In one of his last acts as CSU president, Prince Ralph Osei authorized a loan of $45,000 to the Concordia Volunteer Abroad Program through a presidential decree to aid in the purchase of land and eventually construct a facility in Uganda for the organization’s use.
Students from Concordia have visited Uganda for the past five years with CVAP and the facility will allow the program to save approximately $45,000 a year on hotel expenses for these volunteers.
“The strategy was that why don’t we build a facility over there that will be used both by our students when they come to Uganda in the summer and when they leave the facility will also be used by the local community in terms of HIV outreach and in terms of reaching out to the needs of the community,” Prince Ralph Osei told the CSU council.
The loan, authorized on August 12 by Osei but since approved by the CSU council, was given out of surplus funds accumulated by the student union during their last fiscal year and will therefore not affect their budget for the 2010-2011 academic year.
Since its creation in 2004, CVAP has sent around 60 students to volunteer in the war-torn Gulu region of Uganda yearly, though no students took the trip this past year. As a fee-levy group they receive 35 cents per credit from every student in the university, amounting to around $225,000 a year.
While the project will reportedly only cost $125,000 total, the university pays these fee-levy groups their accumulated finances in May, leaving CVAP on a hunt for bank loans and private investment this summer. Having found only one willing donor who was going to charge 10 per cent interest on the money, Osei said he felt the need to step up.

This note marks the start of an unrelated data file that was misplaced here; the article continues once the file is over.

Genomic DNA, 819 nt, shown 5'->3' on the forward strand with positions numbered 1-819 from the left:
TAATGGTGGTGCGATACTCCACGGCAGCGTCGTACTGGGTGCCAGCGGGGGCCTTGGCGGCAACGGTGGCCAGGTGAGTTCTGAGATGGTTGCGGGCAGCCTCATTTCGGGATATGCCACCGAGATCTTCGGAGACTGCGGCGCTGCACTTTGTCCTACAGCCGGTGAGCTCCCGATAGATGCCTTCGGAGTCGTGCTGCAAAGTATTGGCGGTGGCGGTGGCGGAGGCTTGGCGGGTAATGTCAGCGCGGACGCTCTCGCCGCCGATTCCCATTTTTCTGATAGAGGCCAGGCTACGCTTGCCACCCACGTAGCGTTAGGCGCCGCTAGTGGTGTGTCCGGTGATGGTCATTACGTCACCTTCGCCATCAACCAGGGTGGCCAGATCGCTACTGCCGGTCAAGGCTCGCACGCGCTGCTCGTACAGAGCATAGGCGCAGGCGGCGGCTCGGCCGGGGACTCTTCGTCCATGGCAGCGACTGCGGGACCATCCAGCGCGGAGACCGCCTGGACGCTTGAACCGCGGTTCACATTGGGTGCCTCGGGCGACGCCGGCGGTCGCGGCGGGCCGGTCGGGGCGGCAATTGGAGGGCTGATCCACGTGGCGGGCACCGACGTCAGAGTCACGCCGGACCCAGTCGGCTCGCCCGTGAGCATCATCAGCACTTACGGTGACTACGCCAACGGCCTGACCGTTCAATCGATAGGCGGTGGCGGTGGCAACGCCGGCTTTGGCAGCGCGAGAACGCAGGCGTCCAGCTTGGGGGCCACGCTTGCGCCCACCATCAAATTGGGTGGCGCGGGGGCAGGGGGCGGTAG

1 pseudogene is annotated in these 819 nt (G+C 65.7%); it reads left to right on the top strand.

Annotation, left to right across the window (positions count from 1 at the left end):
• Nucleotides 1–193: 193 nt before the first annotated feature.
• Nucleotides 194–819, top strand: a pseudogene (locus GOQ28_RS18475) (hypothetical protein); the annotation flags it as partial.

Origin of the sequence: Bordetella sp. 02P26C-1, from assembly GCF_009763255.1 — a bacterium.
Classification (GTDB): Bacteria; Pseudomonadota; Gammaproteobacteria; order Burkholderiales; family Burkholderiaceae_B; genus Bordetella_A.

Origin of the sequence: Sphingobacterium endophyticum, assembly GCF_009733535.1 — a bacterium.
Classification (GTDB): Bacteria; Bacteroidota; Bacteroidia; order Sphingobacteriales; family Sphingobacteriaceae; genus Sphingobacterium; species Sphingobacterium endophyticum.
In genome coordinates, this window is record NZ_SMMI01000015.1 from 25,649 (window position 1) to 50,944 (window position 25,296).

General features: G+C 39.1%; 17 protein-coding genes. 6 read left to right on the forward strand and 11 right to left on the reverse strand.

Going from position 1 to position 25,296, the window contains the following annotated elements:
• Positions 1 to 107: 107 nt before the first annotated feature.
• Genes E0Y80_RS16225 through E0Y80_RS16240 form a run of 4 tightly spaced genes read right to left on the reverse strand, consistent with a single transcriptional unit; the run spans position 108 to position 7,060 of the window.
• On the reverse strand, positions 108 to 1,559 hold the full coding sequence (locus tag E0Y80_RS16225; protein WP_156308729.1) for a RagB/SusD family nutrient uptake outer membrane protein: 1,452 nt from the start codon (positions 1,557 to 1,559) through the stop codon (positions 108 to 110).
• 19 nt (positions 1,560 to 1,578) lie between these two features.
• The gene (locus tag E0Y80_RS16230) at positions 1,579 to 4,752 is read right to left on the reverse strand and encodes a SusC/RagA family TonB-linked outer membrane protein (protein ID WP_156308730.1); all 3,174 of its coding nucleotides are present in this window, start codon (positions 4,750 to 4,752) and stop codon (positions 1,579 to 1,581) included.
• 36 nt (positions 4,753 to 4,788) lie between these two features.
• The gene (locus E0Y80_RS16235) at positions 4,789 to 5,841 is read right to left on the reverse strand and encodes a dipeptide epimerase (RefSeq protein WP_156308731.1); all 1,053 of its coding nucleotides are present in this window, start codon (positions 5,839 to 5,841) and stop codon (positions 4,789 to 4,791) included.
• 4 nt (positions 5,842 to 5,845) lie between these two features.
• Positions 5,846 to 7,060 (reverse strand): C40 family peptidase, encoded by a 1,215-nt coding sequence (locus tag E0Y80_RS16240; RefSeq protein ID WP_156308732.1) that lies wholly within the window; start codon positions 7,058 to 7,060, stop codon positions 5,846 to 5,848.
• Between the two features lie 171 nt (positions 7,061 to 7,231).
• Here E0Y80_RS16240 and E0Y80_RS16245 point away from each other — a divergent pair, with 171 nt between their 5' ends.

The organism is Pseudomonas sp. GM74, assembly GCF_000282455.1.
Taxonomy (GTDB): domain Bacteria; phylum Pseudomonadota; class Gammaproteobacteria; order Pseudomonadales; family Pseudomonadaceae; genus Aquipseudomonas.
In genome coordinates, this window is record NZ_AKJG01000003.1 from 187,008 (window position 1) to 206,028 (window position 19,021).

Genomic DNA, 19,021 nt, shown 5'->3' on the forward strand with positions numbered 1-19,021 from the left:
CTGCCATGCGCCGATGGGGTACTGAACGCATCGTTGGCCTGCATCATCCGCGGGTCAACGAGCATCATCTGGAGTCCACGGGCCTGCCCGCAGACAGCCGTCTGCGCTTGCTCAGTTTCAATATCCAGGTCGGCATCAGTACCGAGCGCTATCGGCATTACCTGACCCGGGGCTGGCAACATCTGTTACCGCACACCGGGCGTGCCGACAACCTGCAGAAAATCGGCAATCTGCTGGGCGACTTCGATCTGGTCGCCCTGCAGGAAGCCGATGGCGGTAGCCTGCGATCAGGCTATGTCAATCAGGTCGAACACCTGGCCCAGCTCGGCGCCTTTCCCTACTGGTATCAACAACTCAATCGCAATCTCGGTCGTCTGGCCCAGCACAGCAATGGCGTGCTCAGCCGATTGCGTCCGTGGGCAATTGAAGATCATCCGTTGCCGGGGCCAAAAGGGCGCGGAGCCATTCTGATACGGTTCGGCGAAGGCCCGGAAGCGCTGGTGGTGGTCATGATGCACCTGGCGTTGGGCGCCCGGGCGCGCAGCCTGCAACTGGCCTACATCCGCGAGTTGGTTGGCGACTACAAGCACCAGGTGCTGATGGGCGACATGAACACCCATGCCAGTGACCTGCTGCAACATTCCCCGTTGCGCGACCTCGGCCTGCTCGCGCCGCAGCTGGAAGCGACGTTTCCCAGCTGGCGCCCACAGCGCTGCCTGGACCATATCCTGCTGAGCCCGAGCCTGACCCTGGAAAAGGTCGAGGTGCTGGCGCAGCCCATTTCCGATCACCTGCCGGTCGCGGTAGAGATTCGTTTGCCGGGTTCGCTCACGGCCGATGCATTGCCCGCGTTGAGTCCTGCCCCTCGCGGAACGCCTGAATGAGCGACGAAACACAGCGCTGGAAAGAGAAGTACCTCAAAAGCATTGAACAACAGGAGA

“For them to be paying 10 per cent interest on this amount of money, I felt it was a rip-off,” he said, prompting him to award the loan at no interest. VP external and projects Adrien Severyns is also running an anti-poverty campaign this year, which Osei felt fit in perfectly with their decision to help CVAP and would avoid leaving Concordia students to “foot the bill” on the ten per cent interest that they would have been forced to pay out of their fee-levy.
“If the CSU can cushion the roughness of the whole thing then we felt it was the best thing for us to step in and make this thing happen,” said Osei.
Despite receiving the minimum two-thirds approval required from the council, Osei’s presidential decree and loan did not garner unanimous acceptance from those in attendance.
While assuring the council that she supported the volunteer work of CVAP and was not opposed to helping them out, Lex Gill, council member for Arts and Sciences, questioned the decision to give out loans when no process or regulations exist for such an action in the CSU’s by-laws. “In that sense I feel like it sets a dangerous precedent for fee-levy groups to feel like they can go to the CSU for loans,” she explained during discussion at the meeting, adding that she may be in favour of the loan if they implemented some sort of guidelines in their laws.
“We are not a bank, and we never operate as a bank,” Osei responded. “Sometimes some things are thrown at you that you have to use your discretionary ability to seize an opportunity and to run with it. I think this project spoke volumes when it came before the entire executive.”
Gill also raised concern that the CSU is losing out on the interest they would make if that $45,000 were in the bank. Additionally, since ground had already been broken on the newly purchased land, were the council to have voted down Osei’s decree it may have jeopardized the entire project and put the “democratic nature” of the council into question.
Still, when it came time to vote, a motion to support the presidential decree was passed with 11 in favour and only one opposed with two abstentions.
When asked whether outside, neutral sources had been consulted to confirm or investigate the amount needed to build the structure in Uganda, new CSU president Heather Lucas said that the money was given to CVAP “in good faith,” and that having signed a contract with the organization, the money will be paid back to the CSU in May 2011 regardless.
“If anything we’re helping them out,” she told the council. “They’re doing something good in Uganda and the CSU is part of that. That’s an incredible thing.”